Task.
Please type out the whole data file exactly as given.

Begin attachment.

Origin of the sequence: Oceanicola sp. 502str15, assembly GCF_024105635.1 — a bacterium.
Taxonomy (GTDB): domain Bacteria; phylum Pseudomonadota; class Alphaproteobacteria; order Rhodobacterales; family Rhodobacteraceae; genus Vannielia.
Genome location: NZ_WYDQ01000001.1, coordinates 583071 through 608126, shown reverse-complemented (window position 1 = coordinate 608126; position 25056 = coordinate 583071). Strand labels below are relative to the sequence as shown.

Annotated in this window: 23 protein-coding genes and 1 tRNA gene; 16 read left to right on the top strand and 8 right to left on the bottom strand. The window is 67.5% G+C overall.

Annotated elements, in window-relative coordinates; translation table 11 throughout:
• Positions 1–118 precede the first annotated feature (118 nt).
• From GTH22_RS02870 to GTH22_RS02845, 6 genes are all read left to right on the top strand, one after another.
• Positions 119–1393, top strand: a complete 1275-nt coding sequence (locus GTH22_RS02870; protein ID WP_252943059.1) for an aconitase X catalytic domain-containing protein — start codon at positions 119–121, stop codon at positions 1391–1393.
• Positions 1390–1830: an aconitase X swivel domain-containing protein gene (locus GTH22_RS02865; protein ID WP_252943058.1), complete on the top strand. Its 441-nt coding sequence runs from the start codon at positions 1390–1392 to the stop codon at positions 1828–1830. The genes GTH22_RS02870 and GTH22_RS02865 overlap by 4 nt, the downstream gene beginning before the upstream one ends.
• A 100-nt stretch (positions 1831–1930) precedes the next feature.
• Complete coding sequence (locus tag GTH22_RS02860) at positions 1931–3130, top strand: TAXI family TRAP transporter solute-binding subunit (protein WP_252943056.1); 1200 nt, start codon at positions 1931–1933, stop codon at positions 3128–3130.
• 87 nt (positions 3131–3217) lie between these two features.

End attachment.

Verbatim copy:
Origin of the sequence: Oceanicola sp. 502str15, assembly GCF_024105635.1 — a bacterium.
Taxonomy (GTDB): domain Bacteria; phylum Pseudomonadota; class Alphaproteobacteria; order Rhodobacterales; family Rhodobacteraceae; genus Vannielia.
Genome location: NZ_WYDQ01000001.1, coordinates 583071 through 608126, shown reverse-complemented (window position 1 = coordinate 608126; position 25056 = coordinate 583071). Strand labels below are relative to the sequence as shown.

Annotated in this window: 23 protein-coding genes and 1 tRNA gene; 16 read left to right on the top strand and 8 right to left on the bottom strand. The window is 67.5% G+C overall.

Annotated elements, in window-relative coordinates; translation table 11 throughout:
• Positions 1–118 precede the first annotated feature (118 nt).
• From GTH22_RS02870 to GTH22_RS02845, 6 genes are all read left to right on the top strand, one after another.
• Positions 119–1393, top strand: a complete 1275-nt coding sequence (locus GTH22_RS02870; protein ID WP_252943059.1) for an aconitase X catalytic domain-containing protein — start codon at positions 119–121, stop codon at positions 1391–1393.
• Positions 1390–1830: an aconitase X swivel domain-containing protein gene (locus GTH22_RS02865; protein ID WP_252943058.1), complete on the top strand. Its 441-nt coding sequence runs from the start codon at positions 1390–1392 to the stop codon at positions 1828–1830. The genes GTH22_RS02870 and GTH22_RS02865 overlap by 4 nt, the downstream gene beginning before the upstream one ends.
• A 100-nt stretch (positions 1831–1930) precedes the next feature.
• Complete coding sequence (locus tag GTH22_RS02860) at positions 1931–3130, top strand: TAXI family TRAP transporter solute-binding subunit (protein WP_252943056.1); 1200 nt, start codon at positions 1931–1933, stop codon at positions 3128–3130.
• 87 nt (positions 3131–3217) lie between these two features.